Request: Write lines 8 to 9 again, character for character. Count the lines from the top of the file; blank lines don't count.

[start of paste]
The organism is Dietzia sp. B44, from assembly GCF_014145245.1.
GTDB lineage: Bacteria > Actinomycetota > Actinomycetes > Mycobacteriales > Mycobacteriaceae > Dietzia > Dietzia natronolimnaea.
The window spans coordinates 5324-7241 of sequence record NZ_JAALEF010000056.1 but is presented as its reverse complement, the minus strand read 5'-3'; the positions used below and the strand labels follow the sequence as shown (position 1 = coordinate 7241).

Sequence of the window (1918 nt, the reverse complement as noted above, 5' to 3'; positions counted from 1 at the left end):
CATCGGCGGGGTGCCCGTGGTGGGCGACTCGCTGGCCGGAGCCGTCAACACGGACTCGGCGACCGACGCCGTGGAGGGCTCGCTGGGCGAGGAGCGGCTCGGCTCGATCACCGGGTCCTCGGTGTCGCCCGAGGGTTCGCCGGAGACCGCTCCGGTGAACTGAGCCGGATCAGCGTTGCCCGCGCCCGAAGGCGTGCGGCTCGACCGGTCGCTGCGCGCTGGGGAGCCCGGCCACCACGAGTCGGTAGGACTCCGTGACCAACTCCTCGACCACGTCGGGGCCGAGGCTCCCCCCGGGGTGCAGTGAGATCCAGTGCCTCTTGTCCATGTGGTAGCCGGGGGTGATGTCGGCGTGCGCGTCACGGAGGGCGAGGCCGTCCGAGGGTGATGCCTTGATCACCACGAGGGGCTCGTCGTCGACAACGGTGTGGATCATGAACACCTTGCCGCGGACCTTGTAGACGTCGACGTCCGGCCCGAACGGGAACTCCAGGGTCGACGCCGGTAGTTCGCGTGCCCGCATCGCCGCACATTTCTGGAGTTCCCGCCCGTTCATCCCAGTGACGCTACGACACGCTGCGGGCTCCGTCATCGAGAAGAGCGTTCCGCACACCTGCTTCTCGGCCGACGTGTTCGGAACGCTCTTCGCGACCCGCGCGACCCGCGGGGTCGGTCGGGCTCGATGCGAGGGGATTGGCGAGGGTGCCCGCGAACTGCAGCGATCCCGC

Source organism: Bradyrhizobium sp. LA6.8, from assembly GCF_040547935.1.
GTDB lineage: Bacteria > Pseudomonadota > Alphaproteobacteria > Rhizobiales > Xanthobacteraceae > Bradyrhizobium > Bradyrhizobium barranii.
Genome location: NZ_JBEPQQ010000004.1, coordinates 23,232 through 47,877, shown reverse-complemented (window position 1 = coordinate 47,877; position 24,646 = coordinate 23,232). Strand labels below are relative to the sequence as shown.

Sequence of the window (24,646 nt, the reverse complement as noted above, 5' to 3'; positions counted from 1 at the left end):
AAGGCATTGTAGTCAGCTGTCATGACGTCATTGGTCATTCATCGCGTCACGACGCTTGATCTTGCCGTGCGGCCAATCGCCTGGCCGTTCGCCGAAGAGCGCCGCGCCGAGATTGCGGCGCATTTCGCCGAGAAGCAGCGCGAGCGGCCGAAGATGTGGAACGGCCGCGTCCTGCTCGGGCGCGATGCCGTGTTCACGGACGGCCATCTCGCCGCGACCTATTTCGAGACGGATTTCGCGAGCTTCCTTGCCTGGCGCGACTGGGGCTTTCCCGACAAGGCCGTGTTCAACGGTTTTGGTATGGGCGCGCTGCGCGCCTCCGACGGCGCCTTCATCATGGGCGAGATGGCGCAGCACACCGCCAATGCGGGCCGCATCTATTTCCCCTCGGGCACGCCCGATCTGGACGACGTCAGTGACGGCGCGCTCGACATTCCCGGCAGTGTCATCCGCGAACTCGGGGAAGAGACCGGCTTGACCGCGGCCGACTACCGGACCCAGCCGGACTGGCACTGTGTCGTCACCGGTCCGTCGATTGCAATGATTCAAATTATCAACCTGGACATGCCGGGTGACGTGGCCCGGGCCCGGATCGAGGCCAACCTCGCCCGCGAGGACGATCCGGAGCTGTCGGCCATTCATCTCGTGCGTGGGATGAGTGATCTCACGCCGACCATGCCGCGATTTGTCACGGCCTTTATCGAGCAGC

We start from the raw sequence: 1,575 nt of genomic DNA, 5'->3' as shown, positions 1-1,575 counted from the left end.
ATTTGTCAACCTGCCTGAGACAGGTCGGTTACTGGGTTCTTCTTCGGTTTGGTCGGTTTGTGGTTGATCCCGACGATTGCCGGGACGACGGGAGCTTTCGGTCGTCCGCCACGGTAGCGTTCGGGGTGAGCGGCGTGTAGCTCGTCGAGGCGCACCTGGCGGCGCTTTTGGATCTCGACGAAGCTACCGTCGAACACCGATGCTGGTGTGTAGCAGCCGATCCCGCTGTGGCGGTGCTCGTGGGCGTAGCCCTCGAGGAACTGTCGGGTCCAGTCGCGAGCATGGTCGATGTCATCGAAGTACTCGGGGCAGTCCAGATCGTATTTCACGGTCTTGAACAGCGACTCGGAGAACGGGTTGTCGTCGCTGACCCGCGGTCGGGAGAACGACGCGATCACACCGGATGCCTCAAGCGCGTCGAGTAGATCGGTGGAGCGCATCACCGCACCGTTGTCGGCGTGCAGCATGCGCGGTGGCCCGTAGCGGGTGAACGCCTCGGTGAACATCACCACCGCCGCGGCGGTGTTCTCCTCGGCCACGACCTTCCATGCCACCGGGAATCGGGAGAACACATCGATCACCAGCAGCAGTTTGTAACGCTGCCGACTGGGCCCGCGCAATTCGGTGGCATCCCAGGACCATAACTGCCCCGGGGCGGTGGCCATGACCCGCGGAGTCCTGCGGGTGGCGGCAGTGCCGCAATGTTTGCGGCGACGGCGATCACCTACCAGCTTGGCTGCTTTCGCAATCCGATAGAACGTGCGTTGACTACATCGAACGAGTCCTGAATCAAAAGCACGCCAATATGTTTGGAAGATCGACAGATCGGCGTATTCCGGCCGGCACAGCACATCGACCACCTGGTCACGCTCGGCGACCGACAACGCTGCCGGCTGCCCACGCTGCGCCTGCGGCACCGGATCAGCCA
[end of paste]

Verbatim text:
Genome location: NZ_JBEPQQ010000004.1, coordinates 23,232 through 47,877, shown reverse-complemented (window position 1 = coordinate 47,877; position 24,646 = coordinate 23,232). Strand labels below are relative to the sequence as shown.

Sequence of the window (24,646 nt, the reverse complement as noted above, 5' to 3'; positions counted from 1 at the left end):